Health News Roundup: U.S. Supreme Court takes major case that could curb abortion access; Celiac families may not need two toasters
Following is a summary of current health news briefs.
U.S. Supreme Court takes major case that could curb abortion access
The U.S. Supreme Court on Friday agreed to take up a major abortion case that could lead to new curbs on access to the procedure as it considers the legality of a Republican-backed Louisiana law that imposes restrictions on abortion doctors. The justices will hear an appeal by abortion provider Hope Medical Group for Women, which sued to try to block the law, of a lower court ruling upholding the measure. The Shreveport-based Hope Medical Group said implementation of the law would prompt the closure of two of the state's three abortion clinics. The court will also hear a separate appeal by the state arguing that the abortion clinic lacks the legal standing to sue.
Celiac families may not need two toasters
Often when someone in the family has celiac disease, two sets of kitchenware are used to avoid inadvertent exposures to gluten. But a new study suggests that may not be necessary. In a series of experiments, researchers found that gluten-free bread doesn't pick up the protein when it's cooked in a toaster that's recently been used with regular bread - even when there are crumbs in the bottom. Further, transfer of gluten from pots and pans can be avoided simply through washing them - or even just rinsing - after they've been used to cook regular pasta, according to the study published in Gastroenterology.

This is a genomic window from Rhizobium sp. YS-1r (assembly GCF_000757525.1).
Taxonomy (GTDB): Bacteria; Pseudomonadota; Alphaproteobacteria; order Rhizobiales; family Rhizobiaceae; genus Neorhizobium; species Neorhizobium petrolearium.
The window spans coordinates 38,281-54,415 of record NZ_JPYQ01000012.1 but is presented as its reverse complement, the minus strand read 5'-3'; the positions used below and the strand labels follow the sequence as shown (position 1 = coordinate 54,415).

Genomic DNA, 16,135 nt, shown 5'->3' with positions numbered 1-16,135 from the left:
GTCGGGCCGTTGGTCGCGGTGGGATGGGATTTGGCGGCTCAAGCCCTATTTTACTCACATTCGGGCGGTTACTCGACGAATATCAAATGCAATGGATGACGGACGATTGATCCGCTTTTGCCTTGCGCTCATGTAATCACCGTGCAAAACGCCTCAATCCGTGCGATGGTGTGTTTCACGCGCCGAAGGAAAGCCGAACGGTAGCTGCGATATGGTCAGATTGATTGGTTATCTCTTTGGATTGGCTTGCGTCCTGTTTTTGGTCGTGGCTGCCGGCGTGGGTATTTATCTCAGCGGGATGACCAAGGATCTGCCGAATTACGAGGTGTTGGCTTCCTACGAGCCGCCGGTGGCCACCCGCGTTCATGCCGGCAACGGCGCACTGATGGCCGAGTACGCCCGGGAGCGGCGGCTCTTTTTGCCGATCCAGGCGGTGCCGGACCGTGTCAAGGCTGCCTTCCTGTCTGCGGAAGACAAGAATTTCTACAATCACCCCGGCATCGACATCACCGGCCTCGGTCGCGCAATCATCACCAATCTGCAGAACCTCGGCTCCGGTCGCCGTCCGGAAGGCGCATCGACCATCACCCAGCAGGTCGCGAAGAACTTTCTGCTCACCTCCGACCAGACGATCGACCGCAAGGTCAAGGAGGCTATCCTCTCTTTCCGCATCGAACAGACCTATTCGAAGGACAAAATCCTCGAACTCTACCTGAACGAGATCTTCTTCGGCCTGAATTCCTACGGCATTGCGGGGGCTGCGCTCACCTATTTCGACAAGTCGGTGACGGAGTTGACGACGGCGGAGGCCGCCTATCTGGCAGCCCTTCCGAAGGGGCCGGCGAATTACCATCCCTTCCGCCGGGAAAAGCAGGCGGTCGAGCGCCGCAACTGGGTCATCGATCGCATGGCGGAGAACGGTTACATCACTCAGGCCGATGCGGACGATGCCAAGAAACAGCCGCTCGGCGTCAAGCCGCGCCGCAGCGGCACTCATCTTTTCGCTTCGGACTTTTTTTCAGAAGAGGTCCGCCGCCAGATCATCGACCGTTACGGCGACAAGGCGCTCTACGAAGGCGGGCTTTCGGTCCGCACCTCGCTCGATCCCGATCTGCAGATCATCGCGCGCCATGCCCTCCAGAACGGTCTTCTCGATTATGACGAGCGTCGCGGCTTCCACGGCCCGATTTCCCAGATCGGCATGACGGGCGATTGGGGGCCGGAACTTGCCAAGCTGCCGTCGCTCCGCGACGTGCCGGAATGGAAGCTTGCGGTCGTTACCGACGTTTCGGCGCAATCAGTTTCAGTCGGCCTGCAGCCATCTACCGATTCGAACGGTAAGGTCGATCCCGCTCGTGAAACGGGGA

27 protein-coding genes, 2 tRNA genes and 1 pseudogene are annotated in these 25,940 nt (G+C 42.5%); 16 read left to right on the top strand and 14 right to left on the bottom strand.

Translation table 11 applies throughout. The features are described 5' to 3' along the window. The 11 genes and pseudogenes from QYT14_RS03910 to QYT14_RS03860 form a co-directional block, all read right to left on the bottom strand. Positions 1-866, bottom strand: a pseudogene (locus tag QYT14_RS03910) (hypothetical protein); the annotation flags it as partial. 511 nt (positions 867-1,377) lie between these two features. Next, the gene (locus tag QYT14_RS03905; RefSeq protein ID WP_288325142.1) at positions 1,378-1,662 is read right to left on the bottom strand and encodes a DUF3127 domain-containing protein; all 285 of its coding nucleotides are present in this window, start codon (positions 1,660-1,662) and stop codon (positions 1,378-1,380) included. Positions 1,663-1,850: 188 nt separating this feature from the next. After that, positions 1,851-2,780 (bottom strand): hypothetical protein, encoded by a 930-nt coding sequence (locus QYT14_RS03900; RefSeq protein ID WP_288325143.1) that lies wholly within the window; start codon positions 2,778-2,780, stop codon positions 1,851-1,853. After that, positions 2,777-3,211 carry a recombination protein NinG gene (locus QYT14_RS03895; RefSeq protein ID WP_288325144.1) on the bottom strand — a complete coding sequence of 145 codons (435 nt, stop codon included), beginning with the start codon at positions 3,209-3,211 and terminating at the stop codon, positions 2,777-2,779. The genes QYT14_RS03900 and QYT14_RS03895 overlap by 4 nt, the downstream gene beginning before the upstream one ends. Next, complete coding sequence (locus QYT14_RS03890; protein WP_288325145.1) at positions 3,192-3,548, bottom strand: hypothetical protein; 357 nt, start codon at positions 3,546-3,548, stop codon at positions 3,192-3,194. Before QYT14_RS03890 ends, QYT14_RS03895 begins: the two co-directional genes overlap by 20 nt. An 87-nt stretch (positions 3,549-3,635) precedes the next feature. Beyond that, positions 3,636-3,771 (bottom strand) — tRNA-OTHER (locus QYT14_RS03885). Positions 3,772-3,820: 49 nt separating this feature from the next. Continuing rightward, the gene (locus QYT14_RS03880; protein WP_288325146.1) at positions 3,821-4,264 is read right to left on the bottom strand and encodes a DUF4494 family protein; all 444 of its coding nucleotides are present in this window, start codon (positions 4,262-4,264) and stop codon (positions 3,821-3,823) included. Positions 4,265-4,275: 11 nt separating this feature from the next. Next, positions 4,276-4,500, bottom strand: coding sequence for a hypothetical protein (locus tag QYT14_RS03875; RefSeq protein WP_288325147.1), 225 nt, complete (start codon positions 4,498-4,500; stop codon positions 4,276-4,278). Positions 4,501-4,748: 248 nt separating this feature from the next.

Bayer says October U.S. glyphosate trial delayed until February
A pending U.S. lawsuit over claims related to Bayer's glyphosate-based herbicide Roundup has been delayed, the company said on Sunday, with a new court date set for February, 2020. "The Oct. 15, 2019 trial date for Winston v. Monsanto in St. Louis City has been postponed," Bayer said in a statement.
U.S. judge keeps intact Massachusetts' toughest-in-nation vaping ban
A federal judge on Friday denied an industry bid to put on hold Massachusetts' four-month ban on the sale of vaping products, keeping intact the toughest prohibition yet in a rapidly developing response to e-cigarettes and their potential link to a lung disease. U.S. District Judge Indira Talwani declined to grant a temporary restraining order sought by the vaping industry, including by trade group Vapor Technology Association (VTA).
Australia to fund research on medicinal cannabis as demand grows
Australia will provide A$3 million ($2.03 million) for research on the use of cannabis to help cancer patients, its health minister said on Sunday, as the demand for medicinal cannabis products grows rapidly. While legal in most of Australia, such products are allowed only to patients on the prescription of a doctor, and a license is required to grow and make medicinal cannabis.
A New York court on Thursday temporarily halted a state ban on the sale of flavored e-cigarettes, giving the embattled vaping industry a breather just a day before the state's prohibition was due to take effect. The appellate court ruling puts a hold on the ban that was announced by New York state's Democratic Governor Andrew Cuomo last month in response to widespread growing concern about the rising use of e-cigarettes among teens and a nationwide spate of lung illnesses.
(This story has not been edited by Devdiscourse staff and is auto-generated from a syndicated feed.)